Competition: present and future
DOI link for Competition: present and future
Competition: present and future book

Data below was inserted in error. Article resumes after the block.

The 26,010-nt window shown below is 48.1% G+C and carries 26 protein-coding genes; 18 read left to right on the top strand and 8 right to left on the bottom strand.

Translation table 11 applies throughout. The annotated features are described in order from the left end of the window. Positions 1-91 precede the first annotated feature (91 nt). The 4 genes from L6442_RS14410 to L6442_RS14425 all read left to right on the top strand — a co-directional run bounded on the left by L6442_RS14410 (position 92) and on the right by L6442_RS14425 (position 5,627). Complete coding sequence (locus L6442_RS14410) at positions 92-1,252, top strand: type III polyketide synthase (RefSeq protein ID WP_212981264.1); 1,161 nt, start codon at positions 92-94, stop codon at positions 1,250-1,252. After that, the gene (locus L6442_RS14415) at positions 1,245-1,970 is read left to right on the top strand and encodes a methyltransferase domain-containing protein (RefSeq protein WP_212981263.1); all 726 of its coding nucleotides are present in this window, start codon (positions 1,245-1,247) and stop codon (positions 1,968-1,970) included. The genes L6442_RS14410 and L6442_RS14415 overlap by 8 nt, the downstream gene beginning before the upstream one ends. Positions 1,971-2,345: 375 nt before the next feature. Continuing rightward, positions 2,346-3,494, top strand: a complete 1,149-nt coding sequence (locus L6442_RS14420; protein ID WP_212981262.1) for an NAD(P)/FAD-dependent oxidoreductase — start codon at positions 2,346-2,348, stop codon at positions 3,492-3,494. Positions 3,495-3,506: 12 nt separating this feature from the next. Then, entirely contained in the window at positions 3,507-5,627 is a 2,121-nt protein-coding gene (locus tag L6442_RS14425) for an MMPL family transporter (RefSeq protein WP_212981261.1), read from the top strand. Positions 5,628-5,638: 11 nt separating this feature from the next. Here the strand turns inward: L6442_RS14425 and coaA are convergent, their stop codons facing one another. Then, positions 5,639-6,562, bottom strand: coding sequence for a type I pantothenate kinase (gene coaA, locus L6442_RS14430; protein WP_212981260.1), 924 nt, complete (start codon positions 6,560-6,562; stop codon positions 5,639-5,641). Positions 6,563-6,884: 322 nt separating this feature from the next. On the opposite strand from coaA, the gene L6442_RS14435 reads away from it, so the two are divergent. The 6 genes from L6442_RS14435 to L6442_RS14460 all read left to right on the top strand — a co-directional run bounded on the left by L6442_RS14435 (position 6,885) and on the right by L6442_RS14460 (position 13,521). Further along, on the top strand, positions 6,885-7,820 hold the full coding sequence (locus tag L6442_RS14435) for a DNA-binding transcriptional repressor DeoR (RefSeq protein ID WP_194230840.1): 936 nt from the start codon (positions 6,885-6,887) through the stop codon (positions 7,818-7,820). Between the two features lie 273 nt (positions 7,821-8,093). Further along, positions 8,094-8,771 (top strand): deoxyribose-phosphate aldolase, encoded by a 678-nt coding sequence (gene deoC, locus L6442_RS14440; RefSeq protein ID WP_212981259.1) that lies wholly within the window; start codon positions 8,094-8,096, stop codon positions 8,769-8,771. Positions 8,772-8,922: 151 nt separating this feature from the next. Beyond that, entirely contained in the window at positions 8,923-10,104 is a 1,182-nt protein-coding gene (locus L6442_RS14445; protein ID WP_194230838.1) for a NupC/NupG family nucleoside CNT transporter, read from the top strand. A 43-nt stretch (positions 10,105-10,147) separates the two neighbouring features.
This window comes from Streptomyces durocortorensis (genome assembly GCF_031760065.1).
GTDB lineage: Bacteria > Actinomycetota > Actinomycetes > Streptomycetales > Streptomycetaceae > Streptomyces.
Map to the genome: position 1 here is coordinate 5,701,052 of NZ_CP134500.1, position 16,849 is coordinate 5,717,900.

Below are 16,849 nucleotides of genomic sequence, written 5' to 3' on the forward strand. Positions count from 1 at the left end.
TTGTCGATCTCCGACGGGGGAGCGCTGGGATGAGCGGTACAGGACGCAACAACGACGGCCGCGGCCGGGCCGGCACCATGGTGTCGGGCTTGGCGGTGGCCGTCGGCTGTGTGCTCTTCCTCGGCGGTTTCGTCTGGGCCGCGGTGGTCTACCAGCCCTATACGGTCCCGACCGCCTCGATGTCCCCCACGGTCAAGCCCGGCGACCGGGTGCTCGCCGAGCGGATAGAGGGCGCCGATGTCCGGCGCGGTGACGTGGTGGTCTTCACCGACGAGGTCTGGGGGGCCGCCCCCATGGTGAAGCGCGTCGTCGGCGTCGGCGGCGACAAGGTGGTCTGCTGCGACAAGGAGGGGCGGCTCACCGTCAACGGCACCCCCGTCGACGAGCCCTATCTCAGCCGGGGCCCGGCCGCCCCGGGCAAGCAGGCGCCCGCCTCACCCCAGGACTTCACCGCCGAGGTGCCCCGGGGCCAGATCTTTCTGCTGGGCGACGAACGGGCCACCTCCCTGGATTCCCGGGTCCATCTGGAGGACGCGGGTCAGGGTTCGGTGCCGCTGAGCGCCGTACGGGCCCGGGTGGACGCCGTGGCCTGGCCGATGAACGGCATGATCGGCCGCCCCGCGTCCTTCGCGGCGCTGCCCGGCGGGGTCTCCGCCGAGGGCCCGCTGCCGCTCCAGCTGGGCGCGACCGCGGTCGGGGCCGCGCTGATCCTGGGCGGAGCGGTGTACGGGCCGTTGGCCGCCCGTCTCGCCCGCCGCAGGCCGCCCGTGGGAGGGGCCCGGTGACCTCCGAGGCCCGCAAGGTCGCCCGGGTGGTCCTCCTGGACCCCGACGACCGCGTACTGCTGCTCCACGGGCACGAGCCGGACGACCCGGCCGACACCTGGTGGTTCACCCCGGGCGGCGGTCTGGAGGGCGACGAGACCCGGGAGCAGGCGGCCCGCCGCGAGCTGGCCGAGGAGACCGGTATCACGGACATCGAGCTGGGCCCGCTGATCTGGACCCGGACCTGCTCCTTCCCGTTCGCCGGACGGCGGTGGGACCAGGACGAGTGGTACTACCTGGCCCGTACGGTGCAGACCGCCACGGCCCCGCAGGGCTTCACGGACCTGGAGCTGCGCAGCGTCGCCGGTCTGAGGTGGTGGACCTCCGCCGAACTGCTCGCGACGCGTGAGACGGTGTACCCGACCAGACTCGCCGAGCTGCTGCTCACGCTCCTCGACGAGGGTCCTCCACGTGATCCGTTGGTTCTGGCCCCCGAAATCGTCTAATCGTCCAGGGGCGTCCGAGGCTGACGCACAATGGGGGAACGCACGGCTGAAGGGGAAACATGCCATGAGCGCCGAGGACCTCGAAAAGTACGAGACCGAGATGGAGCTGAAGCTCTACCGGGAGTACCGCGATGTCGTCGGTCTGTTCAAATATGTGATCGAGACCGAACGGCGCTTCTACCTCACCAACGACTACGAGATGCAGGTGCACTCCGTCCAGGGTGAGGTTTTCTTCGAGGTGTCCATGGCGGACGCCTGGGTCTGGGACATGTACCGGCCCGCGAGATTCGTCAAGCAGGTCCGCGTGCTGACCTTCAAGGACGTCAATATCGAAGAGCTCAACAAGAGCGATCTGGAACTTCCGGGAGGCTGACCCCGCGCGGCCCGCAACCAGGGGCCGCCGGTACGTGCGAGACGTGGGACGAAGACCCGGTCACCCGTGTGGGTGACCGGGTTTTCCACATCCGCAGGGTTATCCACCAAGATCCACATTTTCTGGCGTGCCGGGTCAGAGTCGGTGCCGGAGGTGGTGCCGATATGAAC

As two of the world’s largest and most populous eco nom ies, China and India encounter a rather unusual prob lem. Their growth rates are among the fastest in the world. Yet they have large numbers of poor people who have not bene fited from these high growth rates. Indeed, as the world’s largest de veloping coun tries, both are in the iron ical situ ation of being labelled eco nomic superpowers while they grapple with chronic de velopment challenges. The apparently paradoxical outcome of being de veloping eco nom ies and yet the world’s major eco nomic powers has resulted in both searching for means for maintaining their rapid growth, as growth is seemingly the only answer to the outstanding prob lems of pov erty and low incomes. Both, how ever, realise that maintaining high and broad based growth requires access to much greater reserves of nat ural resources than those avail able to them. Furthermore, growth requires moving into new markets and expanding diplomatic and stra tegic rela tionships in a manner that furthers long term eco nomic ob ject ives. What all these also imply is that China and India can hardly avoid competing with each other in their race for resources, markets and allies. This chapter focuses on some of the major spheres of com peti tion between China and India in their quest to maintain high growth and make their people in teg ral parts of the growth pro cess. With both coun tries competing for stra tegic space in a globalised world, it is inev it able that they will compete for fin an cial assets and nat ural resources. Such com peti tion may not only produce friction, some of which might be short-lived, but can also yield inefficient outcomes. The chapter examines the nature of Sino India com peti tion with respect to obtaining access to energy and water resources, forging bi lat eral trade agreements and deploying foreign aid as key aspects of their com petit ive interface. It also discusses friction in trade that has been a rather regu lar feature of the bi lat eral eco nomic engagement.